KENNESAW, Ga. -- He was a child of the Depression and a survivor of the worst of times during World War II. Nearly seven decades later, Kennesaw resident David Clayman has made it big.
He's a local artist who -- at age 86 -- can now claim Atlanta's World of Coca-Cola as a gallery for his newest exhibit: a series of wood creations in the shape of Coke bottles.
Clayman's art is fascinating, but his life story is even more so.
During World War II, David served as a Private in the U.S. Army. In late 1944, he was captured in Buchenwald, Germany and taken as a Prisoner of War. He spent nearly six months captive -- at just 18 years old.
"There's no way of retaliating, no way of protecting yourself," recalls David of that time. "You are at the mercy of the people that are holding you. In that situation you have absolutely no control, and your humanity is destroyed."
Pvt. Clayman and his fellow prisoners were eventually rescued. However, almost immediately upon returning to the States, Clayman began suffering from what he would be diagnosed with 30 years later and what he still struggles with today - post-traumatic stress disorder, or PTSD.
"I don't like to be in crowded places," Clayman says. He also talks about having nightmares: "My recurring dream is finding home ... I'm always looking for home. People don't even give a second thought to home; I'm trying to find it."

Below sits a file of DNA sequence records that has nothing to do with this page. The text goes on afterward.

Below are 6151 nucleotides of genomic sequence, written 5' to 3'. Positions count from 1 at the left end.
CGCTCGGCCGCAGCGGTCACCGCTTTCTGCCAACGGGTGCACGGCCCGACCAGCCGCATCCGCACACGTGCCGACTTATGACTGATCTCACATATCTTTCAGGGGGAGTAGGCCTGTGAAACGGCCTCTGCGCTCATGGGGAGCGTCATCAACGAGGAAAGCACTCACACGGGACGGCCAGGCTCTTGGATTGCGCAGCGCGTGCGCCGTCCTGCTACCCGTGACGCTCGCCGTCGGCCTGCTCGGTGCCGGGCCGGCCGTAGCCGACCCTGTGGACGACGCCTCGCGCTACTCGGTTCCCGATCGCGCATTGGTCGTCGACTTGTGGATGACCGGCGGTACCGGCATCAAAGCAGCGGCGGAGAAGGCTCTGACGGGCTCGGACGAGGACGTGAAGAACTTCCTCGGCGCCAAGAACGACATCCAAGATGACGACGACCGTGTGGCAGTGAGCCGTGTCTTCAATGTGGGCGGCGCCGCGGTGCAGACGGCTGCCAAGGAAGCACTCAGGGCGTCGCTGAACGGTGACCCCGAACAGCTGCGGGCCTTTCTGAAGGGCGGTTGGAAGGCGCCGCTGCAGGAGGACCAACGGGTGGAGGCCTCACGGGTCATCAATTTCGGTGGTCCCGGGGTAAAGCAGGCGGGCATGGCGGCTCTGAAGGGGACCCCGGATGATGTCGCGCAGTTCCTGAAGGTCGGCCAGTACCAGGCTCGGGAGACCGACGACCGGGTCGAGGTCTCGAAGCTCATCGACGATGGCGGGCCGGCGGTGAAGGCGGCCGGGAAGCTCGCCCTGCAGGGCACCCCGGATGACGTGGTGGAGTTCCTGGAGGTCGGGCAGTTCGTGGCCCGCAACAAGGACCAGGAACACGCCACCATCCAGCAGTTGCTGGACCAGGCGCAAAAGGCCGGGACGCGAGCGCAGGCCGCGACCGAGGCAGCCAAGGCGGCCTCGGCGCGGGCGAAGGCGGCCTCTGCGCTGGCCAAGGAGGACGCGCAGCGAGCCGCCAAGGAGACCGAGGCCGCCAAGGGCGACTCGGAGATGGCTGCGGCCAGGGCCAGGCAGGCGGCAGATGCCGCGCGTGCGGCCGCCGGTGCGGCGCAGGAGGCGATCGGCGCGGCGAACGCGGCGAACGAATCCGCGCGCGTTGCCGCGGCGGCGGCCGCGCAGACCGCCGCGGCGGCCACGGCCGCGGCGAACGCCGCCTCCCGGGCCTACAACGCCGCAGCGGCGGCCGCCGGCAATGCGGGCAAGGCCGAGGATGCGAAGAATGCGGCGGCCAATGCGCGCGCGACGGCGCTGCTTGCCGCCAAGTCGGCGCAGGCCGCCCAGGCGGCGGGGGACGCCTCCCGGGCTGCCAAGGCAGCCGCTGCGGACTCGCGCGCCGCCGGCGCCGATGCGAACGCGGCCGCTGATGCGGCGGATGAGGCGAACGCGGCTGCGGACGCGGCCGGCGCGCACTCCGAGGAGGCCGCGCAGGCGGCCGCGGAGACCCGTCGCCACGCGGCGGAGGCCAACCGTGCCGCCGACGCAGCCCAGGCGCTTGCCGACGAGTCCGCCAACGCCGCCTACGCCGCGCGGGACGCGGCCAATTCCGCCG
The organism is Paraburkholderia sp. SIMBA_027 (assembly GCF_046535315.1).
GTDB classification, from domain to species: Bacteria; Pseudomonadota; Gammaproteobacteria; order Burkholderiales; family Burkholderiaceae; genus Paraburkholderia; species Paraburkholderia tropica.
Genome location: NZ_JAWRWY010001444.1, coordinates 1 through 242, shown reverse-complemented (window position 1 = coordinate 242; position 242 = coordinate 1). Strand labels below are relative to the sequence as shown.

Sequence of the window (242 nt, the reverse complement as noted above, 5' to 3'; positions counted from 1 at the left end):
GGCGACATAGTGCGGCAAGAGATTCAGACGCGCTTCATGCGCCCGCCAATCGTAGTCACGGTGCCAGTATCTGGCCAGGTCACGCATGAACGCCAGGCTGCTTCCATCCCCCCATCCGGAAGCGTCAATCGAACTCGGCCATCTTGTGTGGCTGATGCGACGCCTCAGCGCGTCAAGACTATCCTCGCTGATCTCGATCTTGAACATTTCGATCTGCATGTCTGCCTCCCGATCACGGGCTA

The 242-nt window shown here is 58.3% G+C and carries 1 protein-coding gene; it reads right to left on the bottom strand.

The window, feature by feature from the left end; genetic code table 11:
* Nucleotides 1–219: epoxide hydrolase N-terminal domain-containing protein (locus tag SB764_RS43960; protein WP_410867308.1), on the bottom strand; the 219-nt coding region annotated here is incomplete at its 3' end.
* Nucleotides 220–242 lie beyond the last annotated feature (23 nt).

But for someone who has endured so much, he has also accomplished so much. Says Clayman, "I don't live in the past. I live now."
And for Clayman, "now" refers to his art.
He works out of his basement in Kennesaw, a place he arranged himself with machines he built himself as a longtime industrial engineer. From its clutter have arisen creations that adorn the house of Clayman and his wife, Adrienne.
"His mind never stops," says Adrienne. "I think he sleeps with a pencil."
When the couple moved to metro Atlanta, Clayman found the inspiration for the Coke bottle project.
"It's an icon, and there are a lot of us, including me, who like Coca-Cola," he says, laughing. "I mean, I drink it all the time."
Coca-Cola liked his creations, so much that they chose to hang them on the gallery walls at the World of Coca-Cola downtown -- a venue that has housed works by Andy Warhol and Norman Rockwell, among others.
"My idea was to create an aesthetic view of a bottle," Clayman says. "Does my idea extend out to people in general? I think it does, but I don't know; we'll see."
The exhibit premiered on Memorial Day weekend and has been an instant hit at the World of Coca-Cola. When Clayman first saw the gallery, he stared at the bottles for several minutes before breaking into tears.
"I'll tell you, I can't believe it," he said, mostly speechless. "It's ... it's too much."
For more about David Clayman's art, check out his web site.
For more about the World of Coca-Cola, check out www.worldofcoca-cola.com.
Follow Matt Pearl on Twitter at @MattPearlWXIA11.